According to a second aspect of the cancel mechanism of the turn indicator of the present invention, there is provided a cancel mechanism of a turn indicator for returning a vehicular turn indicator lever, as operated in one direction and retained in an active position, to an inactive position by the returning operation of a steering wheel, comprising:

a rotary ring adapted to be turned together with the shaft of the steering wheel and having projections on its outer circumference;

a bracket positioned around the outer circumference of the rotary ring and moved to different turn indicating positions in the circumferential direction of the shaft as the lever is operated in one direction;

a ratchet so retained in two positions of the radial direction of the bracket as to rock with respect to the bracket and having such retaining portions in its inner periphery as can retain the projections of the rotary ring, when turned in one direction, only after the bracket has been moved to the turn indicating positions; and

a snug imparting mechanism including a member disposed at an intermediate portion of the ratchet for pushing the ratchet toward the shaft, so that a motion which the member rides over a snug plateau as the lever is operate, gives a holding action for the ratchet,

wherein at least one of the ratchet surface and the bracket surface at portions, where the ratchet and the bracket contact, has a portion having a larger coefficient of friction than that intrinsic to the ratchet or the bracket material.

According to the second cancel mechanism of the turn indicator, the contacting faces of the ratchet and the bracket are given a portion having a higher coefficient of friction than that intrinsic to the material, so that the returning speed of the ratchet is suppressed to lower the forward canceling relief click.

As another mode of the invention, as provided with the mechanism for suppressing the returning speed of the ratchet, it is conceivable in addition to the aforementioned construction to apply highly viscous grease to the contacting points between the ratchet and the bracket or adopt a hydraulic cylinder. Another construction can be considered, in which the contacting pressure at the points between the ratchet and the bracket is boosted.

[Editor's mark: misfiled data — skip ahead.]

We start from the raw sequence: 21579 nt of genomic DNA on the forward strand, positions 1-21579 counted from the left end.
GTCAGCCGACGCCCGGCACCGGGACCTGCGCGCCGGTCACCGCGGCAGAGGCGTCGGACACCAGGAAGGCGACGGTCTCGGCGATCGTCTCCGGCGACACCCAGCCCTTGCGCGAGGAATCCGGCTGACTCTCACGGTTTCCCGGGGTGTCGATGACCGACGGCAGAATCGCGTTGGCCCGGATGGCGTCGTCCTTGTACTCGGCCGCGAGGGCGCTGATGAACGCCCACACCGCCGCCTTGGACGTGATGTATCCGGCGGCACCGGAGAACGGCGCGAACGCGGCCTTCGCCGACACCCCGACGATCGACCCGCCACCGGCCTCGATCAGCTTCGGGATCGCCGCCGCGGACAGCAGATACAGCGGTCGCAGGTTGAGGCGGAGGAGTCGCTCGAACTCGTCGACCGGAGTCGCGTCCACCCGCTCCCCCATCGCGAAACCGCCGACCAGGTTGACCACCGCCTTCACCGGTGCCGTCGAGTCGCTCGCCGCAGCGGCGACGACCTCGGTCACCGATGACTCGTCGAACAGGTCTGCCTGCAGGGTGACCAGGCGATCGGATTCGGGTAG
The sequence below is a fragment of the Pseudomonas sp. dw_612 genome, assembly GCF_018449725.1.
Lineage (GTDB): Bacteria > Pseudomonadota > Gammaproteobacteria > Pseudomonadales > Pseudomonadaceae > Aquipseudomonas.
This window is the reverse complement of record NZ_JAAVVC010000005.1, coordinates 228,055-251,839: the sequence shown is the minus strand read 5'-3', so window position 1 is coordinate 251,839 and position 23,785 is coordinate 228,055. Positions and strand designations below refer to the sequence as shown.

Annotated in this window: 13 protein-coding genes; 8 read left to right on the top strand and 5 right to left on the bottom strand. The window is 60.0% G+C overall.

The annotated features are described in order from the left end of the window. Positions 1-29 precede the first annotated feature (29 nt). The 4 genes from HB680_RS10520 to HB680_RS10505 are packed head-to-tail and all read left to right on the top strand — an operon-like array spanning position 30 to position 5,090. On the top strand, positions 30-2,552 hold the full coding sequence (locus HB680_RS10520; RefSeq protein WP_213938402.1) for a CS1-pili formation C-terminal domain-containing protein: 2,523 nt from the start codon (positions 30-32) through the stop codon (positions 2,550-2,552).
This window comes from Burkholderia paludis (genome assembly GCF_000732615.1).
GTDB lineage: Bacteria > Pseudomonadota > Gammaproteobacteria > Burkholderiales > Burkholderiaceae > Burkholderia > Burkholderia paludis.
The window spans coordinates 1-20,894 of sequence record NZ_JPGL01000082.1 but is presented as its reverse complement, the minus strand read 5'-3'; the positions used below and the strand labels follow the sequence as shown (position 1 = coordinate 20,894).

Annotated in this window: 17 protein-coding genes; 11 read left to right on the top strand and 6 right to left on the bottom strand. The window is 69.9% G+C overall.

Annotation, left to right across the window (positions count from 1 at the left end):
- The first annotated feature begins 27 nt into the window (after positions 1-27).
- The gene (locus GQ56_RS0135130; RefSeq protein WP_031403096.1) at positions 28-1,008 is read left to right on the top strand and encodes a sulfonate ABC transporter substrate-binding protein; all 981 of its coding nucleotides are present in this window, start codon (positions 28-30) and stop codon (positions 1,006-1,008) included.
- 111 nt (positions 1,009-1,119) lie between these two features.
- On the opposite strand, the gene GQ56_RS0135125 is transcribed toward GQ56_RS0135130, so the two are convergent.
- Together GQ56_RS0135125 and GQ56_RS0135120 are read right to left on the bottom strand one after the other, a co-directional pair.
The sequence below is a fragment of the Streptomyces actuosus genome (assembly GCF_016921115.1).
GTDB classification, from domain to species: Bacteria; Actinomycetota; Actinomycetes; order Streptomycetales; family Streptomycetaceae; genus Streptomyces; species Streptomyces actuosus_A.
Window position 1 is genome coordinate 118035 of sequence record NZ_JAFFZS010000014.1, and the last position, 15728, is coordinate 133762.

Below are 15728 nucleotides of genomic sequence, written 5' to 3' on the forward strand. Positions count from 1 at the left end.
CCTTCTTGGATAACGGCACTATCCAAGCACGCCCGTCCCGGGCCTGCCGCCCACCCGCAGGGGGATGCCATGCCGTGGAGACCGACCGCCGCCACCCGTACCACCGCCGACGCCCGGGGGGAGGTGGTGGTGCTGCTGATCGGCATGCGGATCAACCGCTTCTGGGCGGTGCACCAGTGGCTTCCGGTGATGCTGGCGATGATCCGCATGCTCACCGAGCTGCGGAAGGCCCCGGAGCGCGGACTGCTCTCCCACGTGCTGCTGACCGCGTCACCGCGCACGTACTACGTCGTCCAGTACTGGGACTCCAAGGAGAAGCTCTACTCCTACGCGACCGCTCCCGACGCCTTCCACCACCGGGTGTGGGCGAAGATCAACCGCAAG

BRIEF DESCRIPTION OF THE DRAWINGS

FIG. 1 is an assembly diagram showing the summary of a cancel mechanism of a turn indicator according to a first embodiment of the present invention;

FIGS. 2A and 2B are top plan views for comparing the shapes of a ratchet 130 of the present embodiment and a ratchet 30 of an example of the prior art;

FIG. 3 is an explanatory diagram showing the motion of the ratchet 130 of the present embodiment;

FIGS. 4A and 4B are explanatory diagrams showing the motion of the ratchet 130 in contrast to the motion of the ratchet 30 of the prior art;

FIG. 5 is an explanatory diagram showing the summary of a cancel mechanism of a turn indicator according to a second embodiment of the present invention; and

FIGS. 6A and 6B are explanatory diagrams for explaining the operations of the cancel mechanism of the prior art.

DESCRIPTION OF THE PREFERRED EMBODIMENTS

The present invention will be described in the following in connection with its embodiments. Of the components shown in FIG. 1, the same parts as those described as the prior art with reference to FIGS. 6A and 6B are designated by the common reference numerals excepting a ratchet 130. This ratchet 130 is made drastically different in its end portion contour from that of the prior art, as will be described in detail with reference to FIGS. 2A, 2B and 3. First of all, here will be described a schematic construction of the cancel mechanism of the turn indicator.

The cancel mechanism of the turn indicator of the present embodiment has a schematic construction identical to that of the prior art, as has been described with reference to FIGS. 6A and 6B. As shown in FIG. 1, the cancel mechanism of the turn indicator of the present embodiment is mounted on a mounting body 52, through which a steering shaft 20 is extended at the center. The mounting body 52 is equipped on the steering shaft 20 with a turn indicator operating lever 24 at the left and a wiper operating wiper lever 50 at the right. The turn indicator lever 24 is so attached as to turn generally on a point RA. The lever 24 is bifurcated at its opposite side across the point RA to construct a bracket 26. This bifurcated bracket 26 is positioned to interpose the steering shaft 20.

To the two ends of the bifurcated bracket 26, there is attached the ratchet 130. Specifically, the ratchet 130 is attached merely by fitting its two end portions between the guides which are formed at the upper and lower leading ends of the bracket 26. The ratchet 130 is prevented from coming out of the bracket 26 by the contours of the two end portions of the ratchet 130 and by the fact that the ratchet 130 is pushed toward the bracket 26 by a turn piece 35 mounted at the central portion of the ratchet 130. The turn piece 35 is pushed with a predetermined urging force by a coil spring 32 (as shown in FIG. 6A), although not shown in FIG. 1, against a snug plateau 28 formed on the mounting body 52. This urging force of the turn piece 35 acts as a force to push the ratchet 130 at its two ends onto the bracket 26.

The side of the ratchet 130, as opposed to the turn piece 35, is close to a rotary ring 22 which is coaxially fitted on the steering shaft 20. This rotary ring 22 is equipped on its outer circumference with projections 36 which are located at two positions spaced by 180 degrees from each other. When the steering wheel is turned, the rotary ring 22 is turned to carry ratchet ections 36. The ratchet 130 is equipped with a mechanism for canceling the turn indicator lever 24, as set in an active position, according to the turning direction of the projections 36. Here will be described this cancel mechanism in the following.